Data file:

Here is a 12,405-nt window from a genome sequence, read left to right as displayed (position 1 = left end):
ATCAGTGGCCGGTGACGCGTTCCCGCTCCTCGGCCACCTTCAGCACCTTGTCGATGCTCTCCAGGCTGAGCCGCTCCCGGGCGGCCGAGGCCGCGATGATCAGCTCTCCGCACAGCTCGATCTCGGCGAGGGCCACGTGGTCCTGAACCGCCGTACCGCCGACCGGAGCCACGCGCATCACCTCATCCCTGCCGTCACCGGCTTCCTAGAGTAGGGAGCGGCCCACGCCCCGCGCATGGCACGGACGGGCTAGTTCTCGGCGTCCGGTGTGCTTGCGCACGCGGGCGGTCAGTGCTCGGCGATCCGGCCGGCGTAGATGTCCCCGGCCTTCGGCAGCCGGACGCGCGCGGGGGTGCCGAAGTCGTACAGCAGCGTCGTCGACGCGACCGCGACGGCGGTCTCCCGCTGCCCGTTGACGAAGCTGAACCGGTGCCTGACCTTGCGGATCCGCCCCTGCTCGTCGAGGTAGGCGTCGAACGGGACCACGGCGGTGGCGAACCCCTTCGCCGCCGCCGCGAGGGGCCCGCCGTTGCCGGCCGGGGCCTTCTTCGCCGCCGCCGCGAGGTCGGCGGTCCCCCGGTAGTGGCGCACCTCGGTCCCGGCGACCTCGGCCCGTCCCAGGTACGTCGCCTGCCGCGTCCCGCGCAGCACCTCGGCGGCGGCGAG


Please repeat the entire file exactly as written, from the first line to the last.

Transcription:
Here is a 12,405-nt window from a genome sequence, read left to right as displayed (position 1 = left end):
ATCAGTGGCCGGTGACGCGTTCCCGCTCCTCGGCCACCTTCAGCACCTTGTCGATGCTCTCCAGGCTGAGCCGCTCCCGGGCGGCCGAGGCCGCGATGATCAGCTCTCCGCACAGCTCGATCTCGGCGAGGGCCACGTGGTCCTGAACCGCCGTACCGCCGACCGGAGCCACGCGCATCACCTCATCCCTGCCGTCACCGGCTTCCTAGAGTAGGGAGCGGCCCACGCCCCGCGCATGGCACGGACGGGCTAGTTCTCGGCGTCCGGTGTGCTTGCGCACGCGGGCGGTCAGTGCTCGGCGATCCGGCCGGCGTAGATGTCCCCGGCCTTCGGCAGCCGGACGCGCGCGGGGGTGCCGAAGTCGTACAGCAGCGTCGTCGACGCGACCGCGACGGCGGTCTCCCGCTGCCCGTTGACGAAGCTGAACCGGTGCCTGACCTTGCGGATCCGCCCCTGCTCGTCGAGGTAGGCGTCGAACGGGACCACGGCGGTGGCGAACCCCTTCGCCGCCGCCGCGAGGGGCCCGCCGTTGCCGGCCGGGGCCTTCTTCGCCGCCGCCGCGAGGTCGGCGGTCCCCCGGTAGTGGCGCACCTCGGTCCCGGCGACCTCGGCCCGTCCCAGGTACGTCGCCTGCCGCGTCCCGCGCAGCACCTCGGCGGCGGCGAG